Recently, I was chatting with a wise and witty mom, and she mentioned how, at the end of a busy day of errand-running, she sometimes finds herself pulling into her driveway and asking herself, "Wait---were those red lights or green lights?"
This scary revelation really struck a chord with me. Many is the time I've traveled hundreds of yards down a freeway before realizing my mind has been many miles away. And not in a happy, relaxing place, either. Grocery lists unravel themselves down the concrete ribbon beneath my tires. Did I mail that bill? What happened to that shoe-store receipt that I wrote the important phone number on? Mental meal-planing, lesson planning, closet-cleaning strategies, planned confrontations---er, conversations--- with my spouse on important family issues, snappy comebacks to the radio talk show host currently pontificating away on the car's speakers, witty bumper sticker designs to put the driver ahead of me in his place regarding Darwin (at least that one counts as sort of paying attention to the road)---all these things and hundreds more swirl in my head like the bits of litter stirred up by the breeze from my vehicle's passing.
We all know how stupidly irresponsible it is to drink and drive, but how many of us are tempted to text and drive, or take our hands off the wheel to answer that tantalizing ring-tone? Or even merely to adjust the radio? Statistics are proving these habits to be so dangerous that we have a moral obligation to our families, passengers and fellow drivers to just wait and take care of those conversations when our engines are off and our minds focused on the job at hand.
If being mentally "present" while driving is so important, is it important to also be "present" to the people we encounter in the course of our daily lives, even if we're only interacting with them briefly, perhaps will never see them again in this life? Very important, because for the moment, that interaction is the only "real" thing in your life. The past is gone and the future hasn't arrived yet. It never really does.
What's the point of all this rushing through one job in order to get to the next, of multi-tasking, plate-spinning, of bolting one untasted mouthful of food in order to gulp down the next? Where are we getting to that's more urgent than where we are and what we're doing now? Even during lockdown, for those of us who were largely confined to our homes, many of us experienced a sense of aimlessness, a great burden of "what else is coming?" Instead of cultivating peace and patience, we wallowed in dread and became addicted to bad news, always scrolling Twitter to reach a horizon of assurance or enlightenment that never comes.
This kind of distracted rush through life certainly doesn't improve the quality of our work, our relationships, our life. If we take a few steps back and view our lives impassively, we'll probably see that this method of frantic but fruitless productivity actually works against us. We generate a lot of heat, but very little light. By trying to accomplish too much in a day, to occupy every moment with external distractions, we end up doing our jobs badly, leaving them unfinished, which makes us feel frustrated and inferior. And just who are we trying impress with these unproductive habits that have some people, (moms especially) running around like ants on a hot metal plate?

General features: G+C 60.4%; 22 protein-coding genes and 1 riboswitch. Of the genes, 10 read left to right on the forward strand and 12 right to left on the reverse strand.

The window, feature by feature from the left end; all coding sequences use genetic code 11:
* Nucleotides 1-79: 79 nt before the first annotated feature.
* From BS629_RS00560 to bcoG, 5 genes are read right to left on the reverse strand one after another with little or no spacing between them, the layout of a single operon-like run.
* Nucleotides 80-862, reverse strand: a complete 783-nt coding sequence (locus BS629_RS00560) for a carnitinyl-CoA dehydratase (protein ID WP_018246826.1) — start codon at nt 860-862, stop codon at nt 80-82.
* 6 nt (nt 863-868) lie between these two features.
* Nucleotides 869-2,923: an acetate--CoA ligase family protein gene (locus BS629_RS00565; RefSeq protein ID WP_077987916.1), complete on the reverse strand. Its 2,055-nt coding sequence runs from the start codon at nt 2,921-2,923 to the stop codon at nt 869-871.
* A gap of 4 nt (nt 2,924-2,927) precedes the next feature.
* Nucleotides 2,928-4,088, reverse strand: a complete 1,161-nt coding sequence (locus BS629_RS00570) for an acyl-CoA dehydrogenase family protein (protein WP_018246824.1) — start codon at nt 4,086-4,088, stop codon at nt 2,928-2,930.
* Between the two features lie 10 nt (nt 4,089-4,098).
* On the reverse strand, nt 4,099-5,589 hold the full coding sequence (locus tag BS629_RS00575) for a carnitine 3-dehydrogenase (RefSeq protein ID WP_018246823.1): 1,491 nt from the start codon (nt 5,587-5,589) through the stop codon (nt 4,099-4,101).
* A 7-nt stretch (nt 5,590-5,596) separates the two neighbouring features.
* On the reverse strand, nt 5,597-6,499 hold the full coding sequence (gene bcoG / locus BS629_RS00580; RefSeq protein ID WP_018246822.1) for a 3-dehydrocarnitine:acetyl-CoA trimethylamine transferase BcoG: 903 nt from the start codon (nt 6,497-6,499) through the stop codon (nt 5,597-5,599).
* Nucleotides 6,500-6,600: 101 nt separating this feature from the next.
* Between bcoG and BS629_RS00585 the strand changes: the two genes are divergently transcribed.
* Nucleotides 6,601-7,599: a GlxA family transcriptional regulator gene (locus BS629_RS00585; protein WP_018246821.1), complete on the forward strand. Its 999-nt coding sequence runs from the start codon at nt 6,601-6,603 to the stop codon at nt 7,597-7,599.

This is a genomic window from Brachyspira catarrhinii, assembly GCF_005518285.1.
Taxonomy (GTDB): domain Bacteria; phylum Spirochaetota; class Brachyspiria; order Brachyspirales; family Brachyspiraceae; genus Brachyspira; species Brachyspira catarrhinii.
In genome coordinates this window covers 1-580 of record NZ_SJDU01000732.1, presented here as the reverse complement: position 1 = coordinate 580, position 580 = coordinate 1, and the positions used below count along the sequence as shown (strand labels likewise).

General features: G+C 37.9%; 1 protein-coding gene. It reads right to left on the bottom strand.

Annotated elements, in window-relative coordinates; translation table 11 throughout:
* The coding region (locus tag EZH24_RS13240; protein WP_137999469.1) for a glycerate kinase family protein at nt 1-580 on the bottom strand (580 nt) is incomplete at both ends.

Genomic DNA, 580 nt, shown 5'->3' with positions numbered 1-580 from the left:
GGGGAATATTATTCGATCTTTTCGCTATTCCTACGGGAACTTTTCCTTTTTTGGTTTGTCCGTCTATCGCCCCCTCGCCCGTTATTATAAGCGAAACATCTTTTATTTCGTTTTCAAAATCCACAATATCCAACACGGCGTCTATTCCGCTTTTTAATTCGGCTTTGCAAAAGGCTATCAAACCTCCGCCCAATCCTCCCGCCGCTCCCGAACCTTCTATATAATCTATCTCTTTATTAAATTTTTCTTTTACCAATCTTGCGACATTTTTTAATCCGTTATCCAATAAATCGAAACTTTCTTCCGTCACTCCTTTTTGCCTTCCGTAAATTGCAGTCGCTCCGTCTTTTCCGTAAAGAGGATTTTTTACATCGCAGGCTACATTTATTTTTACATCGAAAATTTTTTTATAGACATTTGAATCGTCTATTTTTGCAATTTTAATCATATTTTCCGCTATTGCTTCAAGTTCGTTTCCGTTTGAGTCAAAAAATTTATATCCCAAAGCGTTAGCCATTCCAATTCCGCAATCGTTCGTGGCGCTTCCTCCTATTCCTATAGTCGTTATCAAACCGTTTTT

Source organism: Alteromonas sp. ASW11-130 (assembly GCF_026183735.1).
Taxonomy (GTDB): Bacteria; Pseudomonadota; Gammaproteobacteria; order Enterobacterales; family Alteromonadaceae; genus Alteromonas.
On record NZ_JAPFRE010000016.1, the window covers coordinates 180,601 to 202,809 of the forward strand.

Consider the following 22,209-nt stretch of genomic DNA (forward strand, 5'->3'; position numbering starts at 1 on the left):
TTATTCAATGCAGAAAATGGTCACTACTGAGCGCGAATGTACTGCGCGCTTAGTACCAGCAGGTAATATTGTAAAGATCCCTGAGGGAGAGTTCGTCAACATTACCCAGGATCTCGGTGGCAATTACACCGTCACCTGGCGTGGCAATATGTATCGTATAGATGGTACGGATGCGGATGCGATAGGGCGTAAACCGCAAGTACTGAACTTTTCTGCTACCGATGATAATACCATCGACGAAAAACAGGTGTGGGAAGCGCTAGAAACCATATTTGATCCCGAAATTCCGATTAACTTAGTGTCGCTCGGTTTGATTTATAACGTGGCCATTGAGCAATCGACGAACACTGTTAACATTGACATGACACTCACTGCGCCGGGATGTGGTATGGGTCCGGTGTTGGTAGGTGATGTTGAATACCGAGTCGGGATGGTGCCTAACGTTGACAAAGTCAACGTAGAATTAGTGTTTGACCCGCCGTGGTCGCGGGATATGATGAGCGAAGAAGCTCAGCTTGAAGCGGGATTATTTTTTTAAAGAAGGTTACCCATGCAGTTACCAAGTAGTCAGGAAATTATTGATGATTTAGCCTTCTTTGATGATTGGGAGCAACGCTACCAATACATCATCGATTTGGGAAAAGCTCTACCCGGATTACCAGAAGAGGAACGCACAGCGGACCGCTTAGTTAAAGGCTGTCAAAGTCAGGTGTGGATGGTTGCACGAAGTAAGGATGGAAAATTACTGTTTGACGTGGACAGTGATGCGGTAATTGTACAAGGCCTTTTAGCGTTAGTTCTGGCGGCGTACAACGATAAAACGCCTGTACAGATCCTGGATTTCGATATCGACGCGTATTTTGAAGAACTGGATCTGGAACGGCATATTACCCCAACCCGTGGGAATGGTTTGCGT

The dictionary defines the words "mindful" and "mindfulness" as being "attentive or heedful". The term "mindful" is used a lot these days in a more Buddhist/yoga context, but in its basic definition, it just means paying attention to what you're doing. Looking a clerk in the eye and smiling
(assuming you're not wearing a mask), listening patiently to a story you've heard from your grandmother several times already, putting an extra flourish on your husband's plate as you serve up dinner, coaching your pre-schooler to to tie her shoe---being "mindful" during these prosaic moments produces more long-term value than multi-tasking; half-listening, mumbling distracted responses, cutting emotional corners.
Being mindful in the moment re-connects with the now. By forcing yourself to take the time to really look at the details of a flower petal, a ripe orange or a sea-shell, you lower your blood-pressure and heart rate, and the humblest aspects of God's creation are rediscovered in your awareness. By looking deeply into the eyes of a friend, spouse or child, by opening your heart and really listening to their mundane observations or surface talk, you may discover what you've been rushing to find.
"The very nature of the Person (Christ) I had met was His now-ness. He was so overwhelmingly and everywhere Present, so that no other time could even exist where He was. It was no good, I suddenly saw, looking for Him in the past...if I wanted to feel the nearness of Christ---and I did want that, above everything else---I would have to find it in the people that He put before me each day."
-----George Ritchie, "Return from Tomorrow"
(c) S.Kirk Pierzchala, 2021. Originally published on the blog, “Beauty and Belief”.